Richard Stone’s speech at the Nobel Banquet, December 10, 1984
Your Majesties, Your Royal Highnesses, Ladies and Gentlemen,
Since the 18th of October I have been the prey to many emotions. First of all came surprise at having been selected for this high honour. Then came elation as the truth of it sank in. Then bewilderment at the Niagara of publicity that engulfed me. Then panic at the thought of producing a decent lecture in six weeks. Then exhilaration at the wonderful welcome I have received in Stockholm. Today, overshadowing them all is gratitude.
First, I want to thank the Nobel Foundation for making me feel like le Roi Soleil, a feeling which I am sure is shared by my fellow laureates.
Second, I want to thank my Swedish colleagues for singling me out for this year’s Prize in Economics and the Royal Academy of Sciences for ratifying their choice. In so doing, they have given very great pleasure and encouragement not only to me but also to political arithmeticians, or, as we would say nowadays, economic statisticians, all over the world, as many of the letters I have received testify.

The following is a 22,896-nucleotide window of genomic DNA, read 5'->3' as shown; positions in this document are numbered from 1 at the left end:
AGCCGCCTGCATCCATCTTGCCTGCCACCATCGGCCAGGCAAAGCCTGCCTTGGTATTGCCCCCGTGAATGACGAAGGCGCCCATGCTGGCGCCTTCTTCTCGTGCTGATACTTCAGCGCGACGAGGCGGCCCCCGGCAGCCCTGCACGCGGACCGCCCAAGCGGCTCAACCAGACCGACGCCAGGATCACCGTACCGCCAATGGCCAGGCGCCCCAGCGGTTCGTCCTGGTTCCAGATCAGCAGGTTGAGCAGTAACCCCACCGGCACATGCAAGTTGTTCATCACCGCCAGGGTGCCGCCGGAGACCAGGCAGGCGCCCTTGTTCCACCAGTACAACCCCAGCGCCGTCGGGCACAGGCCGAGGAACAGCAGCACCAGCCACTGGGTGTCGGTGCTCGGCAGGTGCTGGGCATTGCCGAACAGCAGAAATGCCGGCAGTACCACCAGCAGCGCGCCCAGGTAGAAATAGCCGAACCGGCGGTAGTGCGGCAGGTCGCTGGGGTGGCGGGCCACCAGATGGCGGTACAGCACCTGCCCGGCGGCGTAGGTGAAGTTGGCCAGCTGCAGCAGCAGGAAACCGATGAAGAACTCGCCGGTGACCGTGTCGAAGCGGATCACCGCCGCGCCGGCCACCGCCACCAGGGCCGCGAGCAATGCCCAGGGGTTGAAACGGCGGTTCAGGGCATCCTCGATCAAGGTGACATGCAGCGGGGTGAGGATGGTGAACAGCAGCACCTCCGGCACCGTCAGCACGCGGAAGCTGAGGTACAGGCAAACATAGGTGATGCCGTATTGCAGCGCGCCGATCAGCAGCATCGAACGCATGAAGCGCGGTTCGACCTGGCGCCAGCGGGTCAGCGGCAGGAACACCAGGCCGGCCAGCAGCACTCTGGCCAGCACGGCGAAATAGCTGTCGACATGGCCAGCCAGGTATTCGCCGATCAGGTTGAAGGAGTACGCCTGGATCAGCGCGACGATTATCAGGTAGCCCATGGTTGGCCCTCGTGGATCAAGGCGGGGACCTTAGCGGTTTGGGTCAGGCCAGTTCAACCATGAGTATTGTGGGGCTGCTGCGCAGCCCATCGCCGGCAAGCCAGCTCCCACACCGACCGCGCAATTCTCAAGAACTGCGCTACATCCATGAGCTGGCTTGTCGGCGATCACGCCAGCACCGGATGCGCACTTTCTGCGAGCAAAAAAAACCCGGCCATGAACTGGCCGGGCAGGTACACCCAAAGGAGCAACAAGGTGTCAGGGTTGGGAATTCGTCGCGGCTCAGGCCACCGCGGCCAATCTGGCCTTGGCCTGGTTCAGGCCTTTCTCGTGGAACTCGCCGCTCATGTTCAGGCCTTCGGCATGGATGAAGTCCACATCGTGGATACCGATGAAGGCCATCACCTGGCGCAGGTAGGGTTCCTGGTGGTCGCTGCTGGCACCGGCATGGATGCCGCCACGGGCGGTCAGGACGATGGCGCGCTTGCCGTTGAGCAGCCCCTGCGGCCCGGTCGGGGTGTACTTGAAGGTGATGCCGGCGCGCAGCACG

Third, I want to thank the Bank of Sweden for adding to the other Nobel prizes this one, which confirms incontrovertibly the standing of economics as a Science with a capital S.
Fourth, I want to thank the U.N. and the OECD for offering me soundboards of international resonance for my ideas.
Fifth, I want to thank the University of Cambridge for first giving me my education and then providing an ideal setting for my research.
Finally, I want to thank all the people who have written to me expressing, some seriously, some humorously, a degree of warmth and friendliness which I have found overwhelming.
I cannot conclude better than by quoting from one of these letters. But first I must explain that during the war, when I was working in the Central Statistical Office producing the first British national accounts, I always wrote with a quill pen – you know, one of those pens made out of a goose’s feather. Well, my boss of those distant days, Sir Harry Campion, has not forgotten it. His charming letter of congratulations ends with the words: ‘It just shows what can be done if you start with a quill pen and plenty of paper’.